Oystercatchers in the bay
 
Next up, news of a group of seven White-fronted Geese (again less than annual) feeding by the sports club off Scarborough Road, tantalisingly just obscured from my field of view from where I sat patiently awaiting a sign of life at the Dams. It was almost dusk, but only a five to ten minute ride at most should get me there comfortably - redemption time, surely. This, however, was the only day in the last year or more the bike was out of action, and a half-hour walk would be pushing it, so I called comrade Nick on the off chance of a ride; an affirmative, and it was game on. Despite best efforts, however, the intervening minutes ticked by like hours, and by the time we got there, we'd somehow missed them by a hair's breadth.

Knot in the bay corner
 
At the end of January I got word of a Waxwing on the local council estate, not five minutes away; unless there's an influx later in the year, likely my best chance. Inevitably it appeared on the one weekend we'd arranged to be out of town, but still there was hope – it'd returned the next morning and I was due back that afternoon. Four unsuccessful attempts later, and loitering suspiciously around the entrance to the local Primary School finally began to seem like the terrible idea it clearly was in the first place.

Diving Shag off the Brigg - colour-ringed on the Isle of May, Scotland as a chick last summer
 
The losing streak continued in earnest with a further succession of near-misses, many of which were at sea (despite putting in more hours sea-watching that I care to remember). Think four days on the trot with nothing and then a morning off in order to narrowly miss a Black Guillemot (less than annual and unlikely to occur again this year), and then five essentially blank mornings the next week with Glaucous Gulls waiting to plod by on the other two (a tricky one to pull back, as illustrated by my success rate of one in three years). On mornings when I opted for more unproductive Dams stake-outs, meanwhile, Red-necked (should still get) and Slavonian (lucky to get another chance) Grebes cunningly sneaked by. Safe to say, a certain theme seemed to have developed by this point.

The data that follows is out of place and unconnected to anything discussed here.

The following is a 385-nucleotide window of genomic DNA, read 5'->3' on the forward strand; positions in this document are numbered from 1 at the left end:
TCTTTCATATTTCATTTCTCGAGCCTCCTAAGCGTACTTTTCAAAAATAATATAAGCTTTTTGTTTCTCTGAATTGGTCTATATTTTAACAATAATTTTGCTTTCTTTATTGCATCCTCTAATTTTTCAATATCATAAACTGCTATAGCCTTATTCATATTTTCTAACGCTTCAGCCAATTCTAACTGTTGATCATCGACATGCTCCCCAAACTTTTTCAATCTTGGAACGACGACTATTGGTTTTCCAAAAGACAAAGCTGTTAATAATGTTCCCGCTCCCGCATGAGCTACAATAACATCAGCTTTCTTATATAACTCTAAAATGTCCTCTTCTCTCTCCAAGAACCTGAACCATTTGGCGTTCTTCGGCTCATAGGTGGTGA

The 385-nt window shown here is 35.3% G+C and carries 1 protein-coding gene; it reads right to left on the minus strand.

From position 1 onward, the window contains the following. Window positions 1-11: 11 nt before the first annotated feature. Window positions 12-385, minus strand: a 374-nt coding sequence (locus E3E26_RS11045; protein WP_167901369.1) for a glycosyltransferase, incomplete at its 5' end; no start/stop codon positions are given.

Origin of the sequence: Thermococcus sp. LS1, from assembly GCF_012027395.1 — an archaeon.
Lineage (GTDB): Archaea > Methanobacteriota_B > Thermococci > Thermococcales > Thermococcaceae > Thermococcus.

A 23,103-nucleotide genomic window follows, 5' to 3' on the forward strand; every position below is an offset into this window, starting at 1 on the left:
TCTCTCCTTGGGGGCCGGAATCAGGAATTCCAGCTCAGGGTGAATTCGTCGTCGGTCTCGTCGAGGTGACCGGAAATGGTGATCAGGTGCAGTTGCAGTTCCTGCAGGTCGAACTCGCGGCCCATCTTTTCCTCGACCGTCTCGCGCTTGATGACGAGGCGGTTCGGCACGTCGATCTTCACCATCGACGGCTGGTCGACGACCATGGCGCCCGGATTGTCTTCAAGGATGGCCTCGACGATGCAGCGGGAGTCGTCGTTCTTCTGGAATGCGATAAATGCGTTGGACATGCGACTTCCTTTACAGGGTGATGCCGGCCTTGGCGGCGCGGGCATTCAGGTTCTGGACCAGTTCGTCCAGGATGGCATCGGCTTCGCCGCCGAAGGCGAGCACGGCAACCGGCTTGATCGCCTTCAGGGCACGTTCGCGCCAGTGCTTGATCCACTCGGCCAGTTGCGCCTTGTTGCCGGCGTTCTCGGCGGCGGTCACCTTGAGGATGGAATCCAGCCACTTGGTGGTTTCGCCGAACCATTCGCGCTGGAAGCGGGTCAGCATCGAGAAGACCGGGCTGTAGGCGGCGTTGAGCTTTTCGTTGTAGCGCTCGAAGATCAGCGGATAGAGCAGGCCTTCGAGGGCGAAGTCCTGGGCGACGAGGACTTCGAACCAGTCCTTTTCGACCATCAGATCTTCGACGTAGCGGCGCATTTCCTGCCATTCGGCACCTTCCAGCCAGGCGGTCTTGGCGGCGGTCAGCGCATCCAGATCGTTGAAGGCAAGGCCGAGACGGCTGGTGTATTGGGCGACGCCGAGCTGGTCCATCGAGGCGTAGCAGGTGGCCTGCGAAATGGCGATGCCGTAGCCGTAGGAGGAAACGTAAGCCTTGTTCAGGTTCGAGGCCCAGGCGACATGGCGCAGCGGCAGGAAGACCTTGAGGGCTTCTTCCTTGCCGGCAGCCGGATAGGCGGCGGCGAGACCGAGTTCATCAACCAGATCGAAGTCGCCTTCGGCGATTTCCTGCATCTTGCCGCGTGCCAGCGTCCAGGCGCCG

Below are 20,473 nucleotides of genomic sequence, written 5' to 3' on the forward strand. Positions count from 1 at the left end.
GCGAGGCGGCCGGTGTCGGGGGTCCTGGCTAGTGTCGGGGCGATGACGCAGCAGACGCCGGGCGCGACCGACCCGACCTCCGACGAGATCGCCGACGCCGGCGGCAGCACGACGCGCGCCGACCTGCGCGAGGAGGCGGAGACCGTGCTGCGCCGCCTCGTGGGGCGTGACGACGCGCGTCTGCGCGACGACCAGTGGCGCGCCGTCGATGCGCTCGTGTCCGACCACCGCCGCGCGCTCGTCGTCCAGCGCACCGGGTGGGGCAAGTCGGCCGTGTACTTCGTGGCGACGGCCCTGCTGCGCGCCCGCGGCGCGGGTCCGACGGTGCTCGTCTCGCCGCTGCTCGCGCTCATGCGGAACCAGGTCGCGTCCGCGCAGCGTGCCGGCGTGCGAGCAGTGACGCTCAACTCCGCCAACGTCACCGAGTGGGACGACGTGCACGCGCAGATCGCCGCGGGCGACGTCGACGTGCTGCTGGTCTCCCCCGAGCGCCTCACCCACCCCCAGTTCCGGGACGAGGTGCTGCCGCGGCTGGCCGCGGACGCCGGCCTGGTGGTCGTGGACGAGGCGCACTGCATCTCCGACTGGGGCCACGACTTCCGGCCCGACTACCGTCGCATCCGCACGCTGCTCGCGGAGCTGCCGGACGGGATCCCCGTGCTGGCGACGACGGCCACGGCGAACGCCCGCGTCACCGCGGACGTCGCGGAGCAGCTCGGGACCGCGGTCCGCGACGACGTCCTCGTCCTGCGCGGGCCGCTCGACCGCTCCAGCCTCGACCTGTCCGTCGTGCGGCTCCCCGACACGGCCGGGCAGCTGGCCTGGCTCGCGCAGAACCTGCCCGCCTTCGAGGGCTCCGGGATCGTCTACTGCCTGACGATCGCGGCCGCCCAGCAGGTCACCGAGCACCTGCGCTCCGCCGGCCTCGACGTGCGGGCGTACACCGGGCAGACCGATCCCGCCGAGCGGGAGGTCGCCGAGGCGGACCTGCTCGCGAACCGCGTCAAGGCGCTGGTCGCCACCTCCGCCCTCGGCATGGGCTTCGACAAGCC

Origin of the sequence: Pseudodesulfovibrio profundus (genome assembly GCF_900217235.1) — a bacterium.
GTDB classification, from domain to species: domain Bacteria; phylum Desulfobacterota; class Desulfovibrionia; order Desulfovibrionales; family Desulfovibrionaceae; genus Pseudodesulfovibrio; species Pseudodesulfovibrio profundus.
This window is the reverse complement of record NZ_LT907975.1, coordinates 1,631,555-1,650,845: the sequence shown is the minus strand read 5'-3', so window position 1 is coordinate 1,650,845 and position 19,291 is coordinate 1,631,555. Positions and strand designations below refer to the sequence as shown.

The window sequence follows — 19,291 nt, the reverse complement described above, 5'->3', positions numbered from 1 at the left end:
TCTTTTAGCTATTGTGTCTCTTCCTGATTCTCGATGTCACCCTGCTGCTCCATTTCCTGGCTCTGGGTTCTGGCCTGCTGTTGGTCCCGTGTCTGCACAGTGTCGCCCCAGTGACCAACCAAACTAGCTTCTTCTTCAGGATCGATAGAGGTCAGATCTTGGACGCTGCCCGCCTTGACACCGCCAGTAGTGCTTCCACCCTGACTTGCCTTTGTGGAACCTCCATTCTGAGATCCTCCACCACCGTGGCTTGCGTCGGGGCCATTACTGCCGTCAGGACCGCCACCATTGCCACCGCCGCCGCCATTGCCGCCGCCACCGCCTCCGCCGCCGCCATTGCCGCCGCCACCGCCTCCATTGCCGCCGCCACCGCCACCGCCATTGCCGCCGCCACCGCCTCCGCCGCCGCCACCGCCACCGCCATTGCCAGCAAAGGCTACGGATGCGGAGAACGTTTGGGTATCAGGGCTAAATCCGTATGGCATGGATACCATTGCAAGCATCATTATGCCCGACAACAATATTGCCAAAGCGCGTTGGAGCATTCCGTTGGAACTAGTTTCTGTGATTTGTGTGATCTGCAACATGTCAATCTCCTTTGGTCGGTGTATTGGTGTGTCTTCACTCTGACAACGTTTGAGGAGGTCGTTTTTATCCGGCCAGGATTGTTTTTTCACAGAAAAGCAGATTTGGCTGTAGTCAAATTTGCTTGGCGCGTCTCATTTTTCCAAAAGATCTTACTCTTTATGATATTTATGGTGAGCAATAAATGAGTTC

Wren on the Brigg
 
All of which is, at least, inspiring an increasingly philosophical approach. At the beginning of the year my time was my own and I was going hell for leather either trying (and failing) to increase my chances of finding the long shots, or chasing others that ultimately got away; now, however, I'm in the midst of studying, which means I'll be operating at a much-reduced capacity from here onwards. So like it or not, a far more measured attitude is needed, and the roll-call of near-misses described above has at least proved a timely shot across the bows for future trials and tribulations.

Scaup (fourth from left) - a minor victory....
 
And there were year-list victories too, of course. Many an almost birdless vigil at the Dams did eventually produce a result in the shape of a particularly shy, scruffy-looking Scaup just before dusk on a freezing January evening (very hard to catch up with locally), particularly vindicating given what hard work it was; a cracking drake Surf Scoter (a great find by local birder Colin W) off the Brigg, meanwhile, had the good grace to hang around long enough to make it onto the list (and for several days afterwards). So, small mercies, and while the majority of those valuable cold-season bonus balls have somehow slipped through the net, a good hand is overdue, and it can only get better from here......

Hits: Scaup, Surf Scoter
Misses: Nurse, the screens
Total species (up to end of Feb): 98
Target: 180

For details of how to pledge your support, please go here

"Jesus, cheer up - there's ten months to go yet"